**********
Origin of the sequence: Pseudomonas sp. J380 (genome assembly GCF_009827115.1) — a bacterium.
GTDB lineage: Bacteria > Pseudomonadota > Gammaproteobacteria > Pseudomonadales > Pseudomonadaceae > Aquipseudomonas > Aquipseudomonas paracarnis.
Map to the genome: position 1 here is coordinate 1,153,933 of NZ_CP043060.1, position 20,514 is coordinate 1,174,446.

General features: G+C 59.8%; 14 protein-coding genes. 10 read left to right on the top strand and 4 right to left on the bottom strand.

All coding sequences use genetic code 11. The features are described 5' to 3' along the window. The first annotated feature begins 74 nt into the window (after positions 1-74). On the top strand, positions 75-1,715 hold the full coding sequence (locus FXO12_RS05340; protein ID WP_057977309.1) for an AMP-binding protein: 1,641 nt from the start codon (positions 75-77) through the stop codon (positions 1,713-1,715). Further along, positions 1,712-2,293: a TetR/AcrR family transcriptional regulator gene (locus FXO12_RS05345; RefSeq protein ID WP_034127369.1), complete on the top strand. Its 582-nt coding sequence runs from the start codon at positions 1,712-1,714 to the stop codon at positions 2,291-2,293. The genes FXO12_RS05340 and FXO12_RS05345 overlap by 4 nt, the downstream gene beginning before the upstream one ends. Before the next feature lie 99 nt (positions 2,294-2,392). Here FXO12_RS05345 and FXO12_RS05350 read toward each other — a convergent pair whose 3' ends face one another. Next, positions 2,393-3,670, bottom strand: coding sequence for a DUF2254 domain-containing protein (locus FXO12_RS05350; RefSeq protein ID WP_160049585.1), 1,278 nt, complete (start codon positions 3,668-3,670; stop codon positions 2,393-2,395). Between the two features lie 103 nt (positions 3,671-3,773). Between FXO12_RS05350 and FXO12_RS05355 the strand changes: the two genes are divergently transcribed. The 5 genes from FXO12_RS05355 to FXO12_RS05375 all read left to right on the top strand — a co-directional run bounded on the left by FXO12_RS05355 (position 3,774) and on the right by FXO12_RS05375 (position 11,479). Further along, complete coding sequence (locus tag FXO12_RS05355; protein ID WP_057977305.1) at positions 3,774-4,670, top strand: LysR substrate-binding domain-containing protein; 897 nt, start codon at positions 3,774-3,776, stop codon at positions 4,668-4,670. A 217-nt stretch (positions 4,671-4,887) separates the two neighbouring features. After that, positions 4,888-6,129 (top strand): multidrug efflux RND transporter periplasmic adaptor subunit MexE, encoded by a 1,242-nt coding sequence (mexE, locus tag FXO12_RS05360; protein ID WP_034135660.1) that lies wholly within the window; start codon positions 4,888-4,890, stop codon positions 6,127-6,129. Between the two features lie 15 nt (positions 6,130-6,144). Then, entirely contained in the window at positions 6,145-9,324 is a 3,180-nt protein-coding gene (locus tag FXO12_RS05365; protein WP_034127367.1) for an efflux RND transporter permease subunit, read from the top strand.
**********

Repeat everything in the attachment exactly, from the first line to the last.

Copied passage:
Origin of the sequence: Pseudomonas sp. J380 (genome assembly GCF_009827115.1) — a bacterium.
GTDB lineage: Bacteria > Pseudomonadota > Gammaproteobacteria > Pseudomonadales > Pseudomonadaceae > Aquipseudomonas > Aquipseudomonas paracarnis.
Map to the genome: position 1 here is coordinate 1,153,933 of NZ_CP043060.1, position 20,514 is coordinate 1,174,446.

General features: G+C 59.8%; 14 protein-coding genes. 10 read left to right on the top strand and 4 right to left on the bottom strand.

All coding sequences use genetic code 11. The features are described 5' to 3' along the window. The first annotated feature begins 74 nt into the window (after positions 1-74). On the top strand, positions 75-1,715 hold the full coding sequence (locus FXO12_RS05340; protein ID WP_057977309.1) for an AMP-binding protein: 1,641 nt from the start codon (positions 75-77) through the stop codon (positions 1,713-1,715). Further along, positions 1,712-2,293: a TetR/AcrR family transcriptional regulator gene (locus FXO12_RS05345; RefSeq protein ID WP_034127369.1), complete on the top strand. Its 582-nt coding sequence runs from the start codon at positions 1,712-1,714 to the stop codon at positions 2,291-2,293. The genes FXO12_RS05340 and FXO12_RS05345 overlap by 4 nt, the downstream gene beginning before the upstream one ends. Before the next feature lie 99 nt (positions 2,294-2,392). Here FXO12_RS05345 and FXO12_RS05350 read toward each other — a convergent pair whose 3' ends face one another. Next, positions 2,393-3,670, bottom strand: coding sequence for a DUF2254 domain-containing protein (locus FXO12_RS05350; RefSeq protein ID WP_160049585.1), 1,278 nt, complete (start codon positions 3,668-3,670; stop codon positions 2,393-2,395). Between the two features lie 103 nt (positions 3,671-3,773). Between FXO12_RS05350 and FXO12_RS05355 the strand changes: the two genes are divergently transcribed. The 5 genes from FXO12_RS05355 to FXO12_RS05375 all read left to right on the top strand — a co-directional run bounded on the left by FXO12_RS05355 (position 3,774) and on the right by FXO12_RS05375 (position 11,479). Further along, complete coding sequence (locus tag FXO12_RS05355; protein ID WP_057977305.1) at positions 3,774-4,670, top strand: LysR substrate-binding domain-containing protein; 897 nt, start codon at positions 3,774-3,776, stop codon at positions 4,668-4,670. A 217-nt stretch (positions 4,671-4,887) separates the two neighbouring features. After that, positions 4,888-6,129 (top strand): multidrug efflux RND transporter periplasmic adaptor subunit MexE, encoded by a 1,242-nt coding sequence (mexE, locus tag FXO12_RS05360; protein ID WP_034135660.1) that lies wholly within the window; start codon positions 4,888-4,890, stop codon positions 6,127-6,129. Between the two features lie 15 nt (positions 6,130-6,144). Then, entirely contained in the window at positions 6,145-9,324 is a 3,180-nt protein-coding gene (locus tag FXO12_RS05365; protein WP_034127367.1) for an efflux RND transporter permease subunit, read from the top strand.